Thailand suffers from chronic political instability; at least 18 coups have been attempted since 1932. The 12th successful coup happened in May of 2014. (Thailand is still currently under martial law, and it’s expected to last until late 2015 or beyond.)
Coups have been used by the military as a ‘necessary’ way of restoring stability after months of political demonstrations and protesting which have led to casualties in the past. Many attribute Thailand’s coup culture to extremely polarized political groups, the military’s large role in Thailand’s history, and the fact that democracy has not yet taken root. Power is seized by the military on grounds of corruption and abuse of power, and ideally, constitutional reform for a more free and fair Thai democracy will take place before power is handed back to politicians. But as Verapat Pariyawong asks, how can you be sure the Military Regime is less corrupt?
Though Thailand is stereotyped to be peaceful population of Buddhists who are always smiling, many are unaware that small-scale war has been raging in the southern provinces of Pattani, Yala, and Narathiwat for over 10 years. The Malay-speaking Thai Muslims, who make up 80% of the population, reject the authority of the government and rebel against forced assimilation and alienation while seeking independence from Thailand.
In October 2004, the Thai military opened fire and killed 7 demonstrators in Tak Bai, Pattani, and another 80 died of suffocation while being transported to a military camp, which further radicalized Muslim insurgent groups in the south. Since 2004, insurgency has left more than 5,300 dead and over 9,000 injured. Southern Thailand has become one of the most dangerous places to teach; 157 of those killed have been teachers, and there have been over 300 incidences of schools being set on fire. The 2013 Report on International Religious Freedom for Thailand outlined continued violence and killings from both the Thai government and major Muslim insurgency groups, which has increased tension between Thai Buddhists and Malay Muslims.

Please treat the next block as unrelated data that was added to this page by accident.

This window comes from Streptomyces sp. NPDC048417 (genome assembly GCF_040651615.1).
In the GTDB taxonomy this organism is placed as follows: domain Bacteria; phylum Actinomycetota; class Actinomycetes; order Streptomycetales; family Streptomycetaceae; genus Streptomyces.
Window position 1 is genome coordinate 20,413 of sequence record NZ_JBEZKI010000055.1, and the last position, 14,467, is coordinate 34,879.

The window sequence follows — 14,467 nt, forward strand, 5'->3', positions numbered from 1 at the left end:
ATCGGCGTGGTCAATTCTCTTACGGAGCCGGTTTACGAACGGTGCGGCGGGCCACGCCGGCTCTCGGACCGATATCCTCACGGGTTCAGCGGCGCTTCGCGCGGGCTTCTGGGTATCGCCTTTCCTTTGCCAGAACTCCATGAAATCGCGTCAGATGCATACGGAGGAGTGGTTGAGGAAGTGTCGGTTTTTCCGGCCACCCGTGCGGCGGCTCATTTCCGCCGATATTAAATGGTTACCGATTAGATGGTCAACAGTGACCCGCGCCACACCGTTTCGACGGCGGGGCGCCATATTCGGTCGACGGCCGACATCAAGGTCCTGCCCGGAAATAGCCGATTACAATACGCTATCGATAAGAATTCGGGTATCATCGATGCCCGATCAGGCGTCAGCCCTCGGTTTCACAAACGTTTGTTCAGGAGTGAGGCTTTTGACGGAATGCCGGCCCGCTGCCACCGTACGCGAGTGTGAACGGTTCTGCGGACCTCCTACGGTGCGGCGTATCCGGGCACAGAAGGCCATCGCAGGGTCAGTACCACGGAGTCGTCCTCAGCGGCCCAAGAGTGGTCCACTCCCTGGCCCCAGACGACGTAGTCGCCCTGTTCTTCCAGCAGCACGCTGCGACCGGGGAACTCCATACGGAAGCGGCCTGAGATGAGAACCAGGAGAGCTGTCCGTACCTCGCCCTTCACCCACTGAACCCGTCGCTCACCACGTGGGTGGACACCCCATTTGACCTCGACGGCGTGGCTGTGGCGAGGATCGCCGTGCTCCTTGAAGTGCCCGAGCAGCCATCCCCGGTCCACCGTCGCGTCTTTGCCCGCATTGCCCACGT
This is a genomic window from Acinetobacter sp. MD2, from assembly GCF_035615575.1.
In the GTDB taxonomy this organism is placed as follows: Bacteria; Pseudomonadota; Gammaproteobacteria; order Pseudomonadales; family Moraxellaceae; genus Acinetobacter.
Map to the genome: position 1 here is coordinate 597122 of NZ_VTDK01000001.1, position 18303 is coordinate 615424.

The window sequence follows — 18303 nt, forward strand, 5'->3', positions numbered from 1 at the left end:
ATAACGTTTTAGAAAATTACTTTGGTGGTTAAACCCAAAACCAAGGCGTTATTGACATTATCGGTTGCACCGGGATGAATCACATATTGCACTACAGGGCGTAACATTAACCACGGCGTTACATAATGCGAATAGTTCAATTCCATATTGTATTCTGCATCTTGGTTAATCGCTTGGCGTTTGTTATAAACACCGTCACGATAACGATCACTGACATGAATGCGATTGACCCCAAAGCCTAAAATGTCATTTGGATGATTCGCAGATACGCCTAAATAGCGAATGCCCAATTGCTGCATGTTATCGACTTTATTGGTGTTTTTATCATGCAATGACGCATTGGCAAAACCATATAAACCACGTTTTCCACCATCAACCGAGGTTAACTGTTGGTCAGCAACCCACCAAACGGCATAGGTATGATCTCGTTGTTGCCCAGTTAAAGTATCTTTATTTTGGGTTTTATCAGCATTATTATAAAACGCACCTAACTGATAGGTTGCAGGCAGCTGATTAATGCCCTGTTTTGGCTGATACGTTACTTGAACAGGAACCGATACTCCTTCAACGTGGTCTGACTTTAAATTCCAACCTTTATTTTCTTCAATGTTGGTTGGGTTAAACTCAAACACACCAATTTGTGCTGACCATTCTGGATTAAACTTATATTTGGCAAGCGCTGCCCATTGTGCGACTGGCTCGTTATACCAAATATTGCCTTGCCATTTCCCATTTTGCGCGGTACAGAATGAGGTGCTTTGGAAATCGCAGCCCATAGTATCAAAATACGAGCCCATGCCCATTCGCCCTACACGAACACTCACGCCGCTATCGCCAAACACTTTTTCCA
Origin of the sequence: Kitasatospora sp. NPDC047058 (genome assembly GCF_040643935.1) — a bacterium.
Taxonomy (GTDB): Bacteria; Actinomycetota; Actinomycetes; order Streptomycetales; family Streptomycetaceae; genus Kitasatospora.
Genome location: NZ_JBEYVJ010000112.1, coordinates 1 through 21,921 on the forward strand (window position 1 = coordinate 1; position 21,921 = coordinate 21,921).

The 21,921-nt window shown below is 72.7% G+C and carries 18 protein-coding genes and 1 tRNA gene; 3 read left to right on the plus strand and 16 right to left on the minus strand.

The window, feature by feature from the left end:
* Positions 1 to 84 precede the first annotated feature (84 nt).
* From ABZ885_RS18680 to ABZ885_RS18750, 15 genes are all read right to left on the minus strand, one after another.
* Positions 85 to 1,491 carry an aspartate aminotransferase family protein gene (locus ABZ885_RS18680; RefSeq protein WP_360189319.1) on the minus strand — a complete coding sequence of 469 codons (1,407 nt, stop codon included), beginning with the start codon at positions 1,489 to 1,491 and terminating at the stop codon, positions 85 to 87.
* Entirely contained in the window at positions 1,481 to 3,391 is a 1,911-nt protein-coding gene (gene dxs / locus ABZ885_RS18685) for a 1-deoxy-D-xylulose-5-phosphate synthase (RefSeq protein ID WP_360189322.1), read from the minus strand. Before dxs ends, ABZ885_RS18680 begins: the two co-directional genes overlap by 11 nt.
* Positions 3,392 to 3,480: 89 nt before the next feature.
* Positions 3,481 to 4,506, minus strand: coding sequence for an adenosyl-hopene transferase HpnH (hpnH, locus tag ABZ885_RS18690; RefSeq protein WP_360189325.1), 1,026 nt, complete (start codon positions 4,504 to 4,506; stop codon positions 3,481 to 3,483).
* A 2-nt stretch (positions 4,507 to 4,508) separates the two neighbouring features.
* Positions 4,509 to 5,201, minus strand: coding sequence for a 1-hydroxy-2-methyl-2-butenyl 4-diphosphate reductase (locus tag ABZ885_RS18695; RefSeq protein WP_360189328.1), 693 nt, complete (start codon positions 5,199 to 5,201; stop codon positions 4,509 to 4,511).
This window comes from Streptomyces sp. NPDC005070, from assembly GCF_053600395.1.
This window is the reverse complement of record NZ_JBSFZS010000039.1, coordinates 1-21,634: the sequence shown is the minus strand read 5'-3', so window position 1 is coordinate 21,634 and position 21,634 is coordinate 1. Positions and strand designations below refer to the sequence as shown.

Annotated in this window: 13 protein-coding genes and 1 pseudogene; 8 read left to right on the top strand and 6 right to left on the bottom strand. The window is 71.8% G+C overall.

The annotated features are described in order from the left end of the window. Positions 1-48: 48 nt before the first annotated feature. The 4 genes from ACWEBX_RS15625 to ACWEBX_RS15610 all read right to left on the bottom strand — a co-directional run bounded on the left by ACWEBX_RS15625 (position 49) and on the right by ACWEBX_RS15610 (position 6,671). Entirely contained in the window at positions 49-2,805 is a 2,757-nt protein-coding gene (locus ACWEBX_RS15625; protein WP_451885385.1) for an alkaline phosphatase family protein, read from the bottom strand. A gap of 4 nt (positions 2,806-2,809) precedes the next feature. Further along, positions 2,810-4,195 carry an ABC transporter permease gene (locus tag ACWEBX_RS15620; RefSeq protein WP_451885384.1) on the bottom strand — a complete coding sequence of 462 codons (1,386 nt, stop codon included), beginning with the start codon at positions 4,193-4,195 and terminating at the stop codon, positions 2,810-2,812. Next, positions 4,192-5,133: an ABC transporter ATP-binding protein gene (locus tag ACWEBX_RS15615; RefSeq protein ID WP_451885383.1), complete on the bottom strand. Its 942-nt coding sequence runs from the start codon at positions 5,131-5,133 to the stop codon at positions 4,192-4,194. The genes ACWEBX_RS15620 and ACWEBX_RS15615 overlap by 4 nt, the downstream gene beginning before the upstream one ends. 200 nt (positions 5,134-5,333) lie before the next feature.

Thailand is very convenient for the illegal trading of animals; there are several land and water transit points in and out of the country and there’s poor enforcement at these spots. From 2011 to 2013, at least 46,000 animals were captured from traffickers, vendors, and trappers. In the same years, between 79 and 81 wild elephants were illegally captured for use in the tourist industry. More recently, World Animal Protection and the Thai army rescued 150 pangolins being smuggled to China, where their body parts are in demand for Chinese medicine. A mass illegal sale and distribution of wildlife also happens in Thailand’s Chatuchak Market, where endangered and rare animals such as pangolins, exotic birds, slow loris, and different species of reptiles — and sometimes even wild cats and primates — are available for purchase.
Chatuchak and other markets in Thailand sell ivory too. Currently Thailand has the world’s largest unregulated ivory market. Old Thai legislation allows for legal use of ivory from domesticated elephants, so Thai markets have created a huge loophole for laundering illegal ivory from Africa. Ironically, elephants remain one of Thailand’s national symbols.